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Victims’ Families Criticize Delay in School Attack Probe

Families of those killed and wounded in last month’s deadly blasts near Sayed al-Shuhada School in the west of Kabul said the government has delayed efforts to find the perpetrators of the attack, and local parents are reluctant to send their children back to the school.

Three blasts occurred near the school on the afternoon of May 8, killing at least 90 students and wounding over 150 others. The parents of the survivors said the government has encouraged them to send back their children to school.

“I have no trust. Even I don’t know what will happen to me when I am out of the home. I don’t know whether I will return home or not,” said Shahr Banoo, a brother of a student killed in the attack.

Zahra, a student who sustained injuries in the attack, said she hasn’t been able to forget the incident because it created stress for her and other girls at the school.

“I can never forget what happened that day during the school attack,” said Zahra, who lost her sister in the attack.

The families said that they have no idea who is responsible for the attack and why the students were targeted.

“Our demand is that it should be made clear. So far, it is not known who caused the blasts,” said Ali Reza, a father of a student who was killed in the attack.

Sayed al-Shuhada School in the Dasht-e-Barchi area in the west of Kabul has at least 7,000 students. It is not known when it will be reopened to its students, or when the lockdown for education centers will end.

Victims’ Families Criticize Delay in School Attack Probe

The families said that they have no idea who is responsible for the attack and why the students were targeted.

تصویر بندانگشتی

Families of those killed and wounded in last month’s deadly blasts near Sayed al-Shuhada School in the west of Kabul said the government has delayed efforts to find the perpetrators of the attack, and local parents are reluctant to send their children back to the school.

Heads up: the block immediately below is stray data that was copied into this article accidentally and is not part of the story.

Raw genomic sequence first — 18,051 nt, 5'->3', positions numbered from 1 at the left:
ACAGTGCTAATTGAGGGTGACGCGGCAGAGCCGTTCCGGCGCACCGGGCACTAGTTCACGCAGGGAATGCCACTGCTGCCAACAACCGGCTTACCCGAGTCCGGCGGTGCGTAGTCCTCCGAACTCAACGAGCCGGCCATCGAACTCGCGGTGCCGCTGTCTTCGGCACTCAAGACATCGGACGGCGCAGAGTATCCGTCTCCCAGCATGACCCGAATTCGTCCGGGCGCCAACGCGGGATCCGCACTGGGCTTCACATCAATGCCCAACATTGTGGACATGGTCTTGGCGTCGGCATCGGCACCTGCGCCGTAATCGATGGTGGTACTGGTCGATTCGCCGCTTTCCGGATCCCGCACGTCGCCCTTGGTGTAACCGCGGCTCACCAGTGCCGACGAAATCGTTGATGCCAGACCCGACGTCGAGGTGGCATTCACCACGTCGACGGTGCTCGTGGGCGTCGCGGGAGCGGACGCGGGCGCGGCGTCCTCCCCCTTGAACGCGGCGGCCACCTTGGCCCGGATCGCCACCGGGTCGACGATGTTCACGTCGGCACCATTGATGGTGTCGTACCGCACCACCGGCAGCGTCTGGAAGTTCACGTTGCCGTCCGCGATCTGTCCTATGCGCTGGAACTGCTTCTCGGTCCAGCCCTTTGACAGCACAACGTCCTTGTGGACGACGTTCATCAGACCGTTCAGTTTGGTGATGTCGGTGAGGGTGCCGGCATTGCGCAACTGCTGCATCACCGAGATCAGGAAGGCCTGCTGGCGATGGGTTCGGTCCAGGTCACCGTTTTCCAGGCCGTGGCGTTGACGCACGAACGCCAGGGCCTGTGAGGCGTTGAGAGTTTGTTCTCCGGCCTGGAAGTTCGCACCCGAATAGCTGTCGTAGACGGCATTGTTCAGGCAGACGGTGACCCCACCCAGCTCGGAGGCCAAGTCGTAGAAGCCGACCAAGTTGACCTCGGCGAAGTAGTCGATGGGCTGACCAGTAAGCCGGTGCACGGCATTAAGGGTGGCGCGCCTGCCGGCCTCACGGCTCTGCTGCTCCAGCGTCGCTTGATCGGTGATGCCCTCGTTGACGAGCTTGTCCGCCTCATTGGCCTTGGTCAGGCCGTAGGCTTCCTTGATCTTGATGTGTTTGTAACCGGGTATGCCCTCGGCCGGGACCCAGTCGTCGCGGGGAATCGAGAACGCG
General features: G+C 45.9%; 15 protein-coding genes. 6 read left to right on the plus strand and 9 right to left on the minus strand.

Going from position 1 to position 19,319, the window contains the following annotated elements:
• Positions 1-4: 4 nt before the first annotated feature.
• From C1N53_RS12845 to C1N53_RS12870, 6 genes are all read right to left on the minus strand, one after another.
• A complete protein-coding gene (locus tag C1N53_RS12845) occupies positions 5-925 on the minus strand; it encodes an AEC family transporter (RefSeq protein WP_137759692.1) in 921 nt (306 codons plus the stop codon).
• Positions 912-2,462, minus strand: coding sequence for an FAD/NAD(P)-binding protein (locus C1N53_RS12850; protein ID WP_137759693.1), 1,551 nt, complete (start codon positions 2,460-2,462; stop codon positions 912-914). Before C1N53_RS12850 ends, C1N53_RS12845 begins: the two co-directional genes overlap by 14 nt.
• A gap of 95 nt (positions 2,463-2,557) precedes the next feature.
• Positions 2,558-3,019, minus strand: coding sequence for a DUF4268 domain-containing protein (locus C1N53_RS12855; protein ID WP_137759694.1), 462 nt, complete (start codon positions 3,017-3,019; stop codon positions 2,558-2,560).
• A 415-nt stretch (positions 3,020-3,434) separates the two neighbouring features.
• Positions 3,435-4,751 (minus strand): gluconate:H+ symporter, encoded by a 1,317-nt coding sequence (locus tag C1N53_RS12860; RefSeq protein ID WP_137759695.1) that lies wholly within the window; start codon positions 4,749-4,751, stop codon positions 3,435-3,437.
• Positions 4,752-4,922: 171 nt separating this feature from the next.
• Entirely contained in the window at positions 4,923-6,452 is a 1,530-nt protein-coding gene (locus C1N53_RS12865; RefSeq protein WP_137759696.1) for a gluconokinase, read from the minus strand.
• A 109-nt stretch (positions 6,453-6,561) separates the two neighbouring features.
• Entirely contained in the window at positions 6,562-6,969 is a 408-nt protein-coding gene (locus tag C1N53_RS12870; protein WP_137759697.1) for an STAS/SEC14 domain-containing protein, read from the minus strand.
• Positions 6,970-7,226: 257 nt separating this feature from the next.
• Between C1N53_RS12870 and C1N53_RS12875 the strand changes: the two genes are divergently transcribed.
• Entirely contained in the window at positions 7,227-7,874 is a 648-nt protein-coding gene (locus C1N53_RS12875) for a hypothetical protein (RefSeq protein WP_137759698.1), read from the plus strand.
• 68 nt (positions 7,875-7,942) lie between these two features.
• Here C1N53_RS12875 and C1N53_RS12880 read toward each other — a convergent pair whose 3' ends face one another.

Three blasts occurred near the school on the afternoon of May 8, killing at least 90 students and wounding over 150 others. The parents of the survivors said the government has encouraged them to send back their children to school.

“I have no trust. Even I don’t know what will happen to me when I am out of the home. I don’t know whether I will return home or not,” said Shahr Banoo, a brother of a student killed in the attack.

Zahra, a student who sustained injuries in the attack, said she hasn’t been able to forget the incident because it created stress for her and other girls at the school.

“I can never forget what happened that day during the school attack,” said Zahra, who lost her sister in the attack.

The families said that they have no idea who is responsible for the attack and why the students were targeted.

“Our demand is that it should be made clear. So far, it is not known who caused the blasts,” said Ali Reza, a father of a student who was killed in the attack.

Sayed al-Shuhada School in the Dasht-e-Barchi area in the west of Kabul has at least 7,000 students. It is not known when it will be reopened to its students, or when the lockdown for education centers will end.

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